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Flowers for Algernon

by Daniel Keyes
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Why does Charlie lose his knowledge faster than he gained it?

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In a letter to Dr. Strauss, Charlie, still highly intelligent, explains what his study of the data has revealed to him about his coming intelligence loss:

Artificially increased intelligence deteriorates at a rate of time directly proportional to the quantity of the increase.

What this means is that, because the...

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In a letter to Dr. Strauss, Charlie, still highly intelligent, explains what his study of the data has revealed to him about his coming intelligence loss:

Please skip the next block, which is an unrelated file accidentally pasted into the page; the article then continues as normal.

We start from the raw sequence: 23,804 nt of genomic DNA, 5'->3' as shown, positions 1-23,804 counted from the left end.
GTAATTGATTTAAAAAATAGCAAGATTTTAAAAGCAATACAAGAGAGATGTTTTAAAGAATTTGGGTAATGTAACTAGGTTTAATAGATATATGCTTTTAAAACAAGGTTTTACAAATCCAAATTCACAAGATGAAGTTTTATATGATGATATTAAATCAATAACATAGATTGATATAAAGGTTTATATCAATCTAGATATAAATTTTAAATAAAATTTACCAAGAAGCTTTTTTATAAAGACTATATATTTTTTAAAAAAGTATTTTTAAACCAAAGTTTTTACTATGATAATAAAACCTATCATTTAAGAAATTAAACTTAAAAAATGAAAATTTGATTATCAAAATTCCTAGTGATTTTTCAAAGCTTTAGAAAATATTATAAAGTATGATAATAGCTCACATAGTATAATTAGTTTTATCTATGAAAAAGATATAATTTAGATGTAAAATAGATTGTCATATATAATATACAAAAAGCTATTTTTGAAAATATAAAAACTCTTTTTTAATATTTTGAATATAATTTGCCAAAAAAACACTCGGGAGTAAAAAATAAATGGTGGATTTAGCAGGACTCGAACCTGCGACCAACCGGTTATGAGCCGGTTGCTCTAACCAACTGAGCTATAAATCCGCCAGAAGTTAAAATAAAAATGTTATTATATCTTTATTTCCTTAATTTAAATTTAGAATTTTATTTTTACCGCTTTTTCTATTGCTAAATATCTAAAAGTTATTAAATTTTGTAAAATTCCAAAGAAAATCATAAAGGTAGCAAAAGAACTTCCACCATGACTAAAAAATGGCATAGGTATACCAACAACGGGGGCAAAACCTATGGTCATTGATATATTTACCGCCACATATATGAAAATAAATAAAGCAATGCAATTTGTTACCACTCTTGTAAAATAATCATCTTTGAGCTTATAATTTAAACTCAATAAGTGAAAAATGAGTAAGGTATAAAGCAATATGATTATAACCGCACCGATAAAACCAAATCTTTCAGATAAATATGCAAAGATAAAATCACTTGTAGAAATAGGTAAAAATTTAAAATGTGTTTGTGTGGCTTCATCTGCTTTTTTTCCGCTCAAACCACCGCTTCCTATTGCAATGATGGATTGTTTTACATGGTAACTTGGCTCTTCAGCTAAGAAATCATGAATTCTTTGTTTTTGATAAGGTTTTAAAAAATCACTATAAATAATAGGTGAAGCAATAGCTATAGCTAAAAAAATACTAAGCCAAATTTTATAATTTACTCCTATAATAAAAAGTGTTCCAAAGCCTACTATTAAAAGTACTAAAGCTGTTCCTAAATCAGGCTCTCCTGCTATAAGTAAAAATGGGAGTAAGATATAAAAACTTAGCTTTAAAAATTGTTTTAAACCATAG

Artificially increased intelligence deteriorates at a rate of time directly proportional to the quantity of the increase.

What this means is that, because the quantity of intelligence Charlie has acquired is so vast, he will lose it more quickly. Presumably, if he had learned less and not become so intelligent, his rate of deterioration would have been slower. He is, however, the victim of his own success.

Through the pain Charlie undergoes—of tasting what it is like to achieve high intelligence and to function fully as an adult, and then to find he is going to lose it all and become mentally handicapped again—we come to understand the problem with rushing into human experiments too quickly, before enough groundwork has been laid.

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